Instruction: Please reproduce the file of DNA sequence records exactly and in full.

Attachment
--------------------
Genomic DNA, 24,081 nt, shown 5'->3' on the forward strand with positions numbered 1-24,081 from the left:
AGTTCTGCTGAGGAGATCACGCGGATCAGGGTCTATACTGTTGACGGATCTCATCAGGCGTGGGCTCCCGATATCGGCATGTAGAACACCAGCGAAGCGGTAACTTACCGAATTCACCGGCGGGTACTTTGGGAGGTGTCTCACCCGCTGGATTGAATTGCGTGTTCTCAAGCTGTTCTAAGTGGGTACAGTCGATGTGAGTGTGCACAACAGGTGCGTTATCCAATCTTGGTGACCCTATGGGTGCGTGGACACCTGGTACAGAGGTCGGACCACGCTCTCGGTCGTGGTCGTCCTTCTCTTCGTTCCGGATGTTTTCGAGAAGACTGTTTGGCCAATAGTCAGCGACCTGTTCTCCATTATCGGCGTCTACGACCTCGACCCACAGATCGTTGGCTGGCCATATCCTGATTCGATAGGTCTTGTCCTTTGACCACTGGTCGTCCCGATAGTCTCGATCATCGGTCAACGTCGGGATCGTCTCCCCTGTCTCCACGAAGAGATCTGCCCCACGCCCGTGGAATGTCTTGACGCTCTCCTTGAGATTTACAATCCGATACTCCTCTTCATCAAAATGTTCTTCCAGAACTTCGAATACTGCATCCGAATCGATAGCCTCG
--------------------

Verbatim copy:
Genomic DNA, 24,081 nt, shown 5'->3' on the forward strand with positions numbered 1-24,081 from the left:
AGTTCTGCTGAGGAGATCACGCGGATCAGGGTCTATACTGTTGACGGATCTCATCAGGCGTGGGCTCCCGATATCGGCATGTAGAACACCAGCGAAGCGGTAACTTACCGAATTCACCGGCGGGTACTTTGGGAGGTGTCTCACCCGCTGGATTGAATTGCGTGTTCTCAAGCTGTTCTAAGTGGGTACAGTCGATGTGAGTGTGCACAACAGGTGCGTTATCCAATCTTGGTGACCCTATGGGTGCGTGGACACCTGGTACAGAGGTCGGACCACGCTCTCGGTCGTGGTCGTCCTTCTCTTCGTTCCGGATGTTTTCGAGAAGACTGTTTGGCCAATAGTCAGCGACCTGTTCTCCATTATCGGCGTCTACGACCTCGACCCACAGATCGTTGGCTGGCCATATCCTGATTCGATAGGTCTTGTCCTTTGACCACTGGTCGTCCCGATAGTCTCGATCATCGGTCAACGTCGGGATCGTCTCCCCTGTCTCCACGAAGAGATCTGCCCCACGCCCGTGGAATGTCTTGACGCTCTCCTTGAGATTTACAATCCGATACTCCTCTTCATCAAAATGTTCTTCCAGAACTTCGAATACTGCATCCGAATCGATAGCCTCG